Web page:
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article imageHTC 10 unveiled — A flagship phone to save a falling firm

By James Walker     Apr 12, 2016 in Technology
HTC has announced the HTC 10, its flagship Android smartphone for 2016. The company has redesigned the handset and upgraded the screen, camera and battery life in an attempt to attract consumers back to its brand after years of falling sales.
The HTC 10 isn't a complete redesign of HTC's image. The body design is different enough from last year's M9 to be immediately recognizable as a different device without straying too far from HTC's styling of the past few years.
The corners are now curvier, the capacitive back and multitasking buttons have returned and the 5.2-inch 1440p display's glass curves all the way round to the edges of the phone. The screen joins with the metal body via an angled bevel around the side of the chassis.
"Passionate about the small details, it’s not just the materials that come under scrutiny when we create a new handset," said HTC in a press release. "With the HTC 10, our design teams worked tirelessly to build a phone where even the power button has been beautifully crafted, where the speakers deliver a sleeker look and better sound quality and where the fingerprint sensor recognizes your finger from almost any angle."
The processor is Qualcomm's latest and greatest, the quad-core Snapdragon 820. 4GB of RAM should allow for even the most intensive multitasking. Storage options are 32GB or 64GB, both expandable with a micro SD card. There's a USB Type-C port for charging and PC connections and a fingerprint sensor, doubling as the home button, on the front bezel.
The HTC 10
The HTC 10
HTC
HTC has re-engineered its camera technology for the HTC 10, creating what it believes to be the best smartphone camera available today. It's an "UltraPixel" 12MP sensor with large aperture f/1.8 lenses on both the front and rear lenses. A laser autofocus system aims to provide almost instant focusing in even low-light conditions.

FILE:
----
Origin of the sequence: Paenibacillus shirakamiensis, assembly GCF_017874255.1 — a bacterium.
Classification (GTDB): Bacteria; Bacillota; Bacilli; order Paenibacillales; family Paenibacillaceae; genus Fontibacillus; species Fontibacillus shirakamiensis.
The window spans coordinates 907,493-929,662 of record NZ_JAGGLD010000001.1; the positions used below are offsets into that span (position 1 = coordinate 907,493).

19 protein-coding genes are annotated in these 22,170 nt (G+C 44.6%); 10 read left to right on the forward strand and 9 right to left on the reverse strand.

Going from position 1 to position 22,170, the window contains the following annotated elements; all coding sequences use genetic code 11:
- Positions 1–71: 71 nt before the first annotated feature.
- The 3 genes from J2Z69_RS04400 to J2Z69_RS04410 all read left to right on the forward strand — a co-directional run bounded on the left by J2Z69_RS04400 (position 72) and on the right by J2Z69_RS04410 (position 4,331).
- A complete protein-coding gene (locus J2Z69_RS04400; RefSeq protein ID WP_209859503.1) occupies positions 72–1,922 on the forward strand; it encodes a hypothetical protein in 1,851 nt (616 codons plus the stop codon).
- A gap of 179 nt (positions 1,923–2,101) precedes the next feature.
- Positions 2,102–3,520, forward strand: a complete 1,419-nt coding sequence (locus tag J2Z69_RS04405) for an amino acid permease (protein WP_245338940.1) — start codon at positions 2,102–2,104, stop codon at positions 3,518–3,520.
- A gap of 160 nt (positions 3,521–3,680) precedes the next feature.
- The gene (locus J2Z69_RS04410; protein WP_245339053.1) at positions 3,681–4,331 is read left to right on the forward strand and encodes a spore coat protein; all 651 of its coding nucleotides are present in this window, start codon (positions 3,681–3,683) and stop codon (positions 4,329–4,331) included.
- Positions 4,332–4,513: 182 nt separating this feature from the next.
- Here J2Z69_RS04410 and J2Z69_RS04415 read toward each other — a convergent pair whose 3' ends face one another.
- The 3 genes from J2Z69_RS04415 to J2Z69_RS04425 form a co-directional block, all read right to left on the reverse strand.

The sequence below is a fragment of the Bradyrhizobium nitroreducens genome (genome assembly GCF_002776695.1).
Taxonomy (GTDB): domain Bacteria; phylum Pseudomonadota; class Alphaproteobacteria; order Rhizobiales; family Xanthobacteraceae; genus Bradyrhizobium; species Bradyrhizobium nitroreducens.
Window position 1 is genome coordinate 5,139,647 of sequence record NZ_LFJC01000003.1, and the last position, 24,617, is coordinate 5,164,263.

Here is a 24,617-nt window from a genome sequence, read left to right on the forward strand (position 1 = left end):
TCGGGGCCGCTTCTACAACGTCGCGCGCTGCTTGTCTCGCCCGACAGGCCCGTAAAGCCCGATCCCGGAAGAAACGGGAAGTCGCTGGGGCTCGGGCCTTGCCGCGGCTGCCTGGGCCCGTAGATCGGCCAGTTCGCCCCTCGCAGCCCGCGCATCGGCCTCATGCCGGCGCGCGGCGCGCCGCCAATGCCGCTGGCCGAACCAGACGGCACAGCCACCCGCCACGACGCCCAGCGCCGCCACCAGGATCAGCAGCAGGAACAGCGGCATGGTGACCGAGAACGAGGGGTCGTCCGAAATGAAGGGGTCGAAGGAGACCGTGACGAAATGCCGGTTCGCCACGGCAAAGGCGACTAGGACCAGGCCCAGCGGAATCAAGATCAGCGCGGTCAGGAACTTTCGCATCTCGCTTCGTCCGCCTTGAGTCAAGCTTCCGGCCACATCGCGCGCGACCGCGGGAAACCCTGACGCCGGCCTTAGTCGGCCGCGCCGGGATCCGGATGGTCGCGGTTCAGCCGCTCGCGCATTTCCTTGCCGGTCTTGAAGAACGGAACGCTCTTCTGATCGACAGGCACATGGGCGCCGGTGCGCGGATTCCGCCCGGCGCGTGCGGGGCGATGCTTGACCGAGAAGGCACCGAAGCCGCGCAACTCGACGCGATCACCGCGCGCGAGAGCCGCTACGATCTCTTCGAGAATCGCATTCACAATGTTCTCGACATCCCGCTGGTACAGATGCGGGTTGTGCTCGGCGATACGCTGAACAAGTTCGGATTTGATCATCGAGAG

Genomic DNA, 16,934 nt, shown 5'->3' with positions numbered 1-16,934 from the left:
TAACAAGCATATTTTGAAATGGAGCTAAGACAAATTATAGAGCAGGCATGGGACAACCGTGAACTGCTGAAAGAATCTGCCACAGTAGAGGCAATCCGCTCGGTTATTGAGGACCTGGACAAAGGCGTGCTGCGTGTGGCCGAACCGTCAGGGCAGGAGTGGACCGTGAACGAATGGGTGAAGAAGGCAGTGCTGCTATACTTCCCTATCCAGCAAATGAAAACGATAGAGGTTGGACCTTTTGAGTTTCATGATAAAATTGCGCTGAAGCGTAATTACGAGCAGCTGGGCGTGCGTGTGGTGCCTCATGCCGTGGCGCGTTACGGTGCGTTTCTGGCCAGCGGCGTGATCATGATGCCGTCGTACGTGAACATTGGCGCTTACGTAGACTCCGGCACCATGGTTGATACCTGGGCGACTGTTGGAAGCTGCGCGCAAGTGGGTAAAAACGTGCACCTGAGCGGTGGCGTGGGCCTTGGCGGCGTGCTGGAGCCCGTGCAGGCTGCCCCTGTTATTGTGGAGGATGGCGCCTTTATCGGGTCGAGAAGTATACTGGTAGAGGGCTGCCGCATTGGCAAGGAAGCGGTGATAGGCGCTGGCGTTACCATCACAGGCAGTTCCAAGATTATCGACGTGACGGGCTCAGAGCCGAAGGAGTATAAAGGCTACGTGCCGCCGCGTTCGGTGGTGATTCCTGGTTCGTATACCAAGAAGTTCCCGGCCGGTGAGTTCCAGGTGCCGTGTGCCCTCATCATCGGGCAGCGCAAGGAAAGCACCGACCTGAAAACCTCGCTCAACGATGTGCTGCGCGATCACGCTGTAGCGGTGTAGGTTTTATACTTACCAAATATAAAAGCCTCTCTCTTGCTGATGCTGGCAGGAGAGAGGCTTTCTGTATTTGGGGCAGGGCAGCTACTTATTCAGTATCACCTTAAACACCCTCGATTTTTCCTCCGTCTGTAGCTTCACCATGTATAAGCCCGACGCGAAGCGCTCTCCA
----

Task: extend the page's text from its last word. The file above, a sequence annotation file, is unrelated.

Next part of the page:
HTC has refined the camera app so photos can be taken within 0.6 seconds of pushing the button. As always, only time will tell whether the camera lives up to HTC's claims. Last year's M9 proved to be a lacklustre let-down in the camera department, lagging behind rival flagships in photographic performance.
Audio is a key component of the HTC 10. It supports 24-bit high-resolution audio recording for 256 times more detail than typical sound recordings across twice the frequency range. A Personal Audio Profile system creates you a unique listening profile tuned to your hearing, adjusting sound frequencies on-the-fly to suit your ears. The result is sent through a headphone amp with twice the power of those found in other phones.
The HTC 10
The HTC 10
HTC
HTC has included a large 3,000mAh battery that it claims can last up to two days on a single charge. It has also introduced a new power-saving feature, PowerBiotics, to automatically shut down apps that are draining the battery. PowerBiotics is able to save up to 30% battery life compared to other phones.
Charging the battery won't take long when the time comes. A current-generation Qualcomm Quick Charge 3.0-compatible wall charger is bundled in the box, providing up to 50% charge in just thirty minutes. Wireless charging fans will be disappointed to learn the feature isn't available though, requiring you to reach for a cable when it's time to top up.
The HTC 10 runs Android 6.0 Marshmallow, skinned with a reworked version of HTC Sense. HTC has moved away from the static grid of homescreen icons and widgets for this generation, replacing it with a "Freestyle Layout" mode that lets you place apps, widgets, shortcuts and links anywhere you want, including on top of other widgets or in groups. The interface can be customised using themes from HTC's store.
The HTC 10
The HTC 10
HTC
Despite a healthy feature set, analysts have expressed doubt that the HTC 10 will be enough to turn the company's struggling mobile business around. Last year's flagship, the M9, failed to resurrect sales, continuing a trend begun a couple of years before.
Analyst Ben Wood, of consultancy firm CCS Insight, told the BBC that HTC "has righted the wrongs" with its new handset but "it still has a mountain to climb." "There are many, many other manufacturers out there with stunning products too, and HTC can't afford the marketing firepower to match rivals like Samsung and Huawei," Wood said to the news site.
HTC has slipped away from favour over the past few years, iterating with new flagship smartphones the M8 and M9 but failing to introduce radically new designs or standout features. The company, one of the first brands to enter the smartphone market, looks increasingly at risk of being forced to pull out altogether.
In the U.S., the HTC 10 can be pre-ordered from today for $699. Shipping begins in May. The phone is also available directly from carriers including Verizon Wireless, Sprint and T-Mobile. Two colours have been announced, Glacier Silver and Carbon Gray.
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